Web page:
European stocks fell, as the benchmark Stoxx Europe 600 Index extended its biggest retreat in four weeks, after Spain's borrowing costs rose, renewing concern that the Euro-area has yet to contain its debt crisis. US index futures fell, while Asian shares were little changed.A gauge of banks posted its biggest three-day decline since January. The largest lenders in Spain, Italy, France and the UK contributed the most to the retreat by the Stoxx 600 Banks Index. UniCredit SpA, Italy's biggest bank, fell 4.3 per cent.
The Stoxx 600 slid 0.5 per cent to 257.55 at 12.22pm in London, the gauge's third day of declines. The benchmark measure is headed for a retreat of 2.2 per cent this week, its third week of losses. Markets are closed today for Easter. Standard & Poor's 500 Index futures expiring in June slipped 0.4 per cent Thursday, while the MSCI Asia Pacific Index decreased 0.1 per cent.
"The euro crisis is still the greatest concern," said Thomas Tilse, head of global portfolio strategy at Allianz Global Investors in Frankfurt.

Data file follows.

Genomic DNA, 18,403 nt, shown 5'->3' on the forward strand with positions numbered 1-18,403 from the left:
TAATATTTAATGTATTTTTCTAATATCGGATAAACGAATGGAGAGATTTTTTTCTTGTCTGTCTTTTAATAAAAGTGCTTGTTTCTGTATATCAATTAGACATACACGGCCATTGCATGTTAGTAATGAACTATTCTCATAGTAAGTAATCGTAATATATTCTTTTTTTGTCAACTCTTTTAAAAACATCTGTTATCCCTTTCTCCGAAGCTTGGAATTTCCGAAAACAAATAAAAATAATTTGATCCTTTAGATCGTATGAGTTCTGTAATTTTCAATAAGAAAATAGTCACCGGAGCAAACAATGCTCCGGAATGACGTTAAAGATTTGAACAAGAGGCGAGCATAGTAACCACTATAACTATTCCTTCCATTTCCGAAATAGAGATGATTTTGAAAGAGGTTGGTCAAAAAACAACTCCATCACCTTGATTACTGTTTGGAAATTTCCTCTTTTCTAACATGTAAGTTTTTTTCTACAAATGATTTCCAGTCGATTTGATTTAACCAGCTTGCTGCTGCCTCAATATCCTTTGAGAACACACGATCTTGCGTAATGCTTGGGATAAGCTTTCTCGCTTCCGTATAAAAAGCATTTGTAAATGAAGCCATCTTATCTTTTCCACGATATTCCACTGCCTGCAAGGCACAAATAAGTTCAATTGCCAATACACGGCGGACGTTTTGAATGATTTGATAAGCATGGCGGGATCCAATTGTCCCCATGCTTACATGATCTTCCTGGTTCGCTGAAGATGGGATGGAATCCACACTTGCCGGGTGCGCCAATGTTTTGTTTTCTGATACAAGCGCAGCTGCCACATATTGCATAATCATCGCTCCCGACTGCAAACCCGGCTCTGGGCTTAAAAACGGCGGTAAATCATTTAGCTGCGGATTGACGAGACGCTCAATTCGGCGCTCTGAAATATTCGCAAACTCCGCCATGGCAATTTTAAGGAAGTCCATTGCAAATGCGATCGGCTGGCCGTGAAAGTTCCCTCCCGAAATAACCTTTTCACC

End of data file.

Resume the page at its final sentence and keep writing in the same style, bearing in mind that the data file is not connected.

"The question, and what will be the answer to all this, is: will we be able to buy enough time to consolidate the budgets across Europe? Everything we have seen is all about buying time."
European stocks tumbled 2.1 per cent yesterday, their biggest slide since March 6, after Spain sold fewer bonds than its maximum target at an auction and the Federal Reserve damped expectations for further monetary stimulus for the United States. Spain's borrowing costs climbed as the yield on the country's ten-year bonds gained 13 basis points to 5.82 per cent. The yield difference, or spread, between Spanish ten-year securities and similar-maturity German bunds rose to more than 400 basis points, or 4 percentage points, for the first time since December 12.
Spain is in "extreme difficulty," Prime Minister Mariano Rajoy said yesterday, raising the likelihood of a bailout for the second time this week. The government has widened its budget deficit target to 5.3 per cent of gross domestic product from 4.4 per cent and warned public debt will surge to a record 79.8 per cent of GDP this year.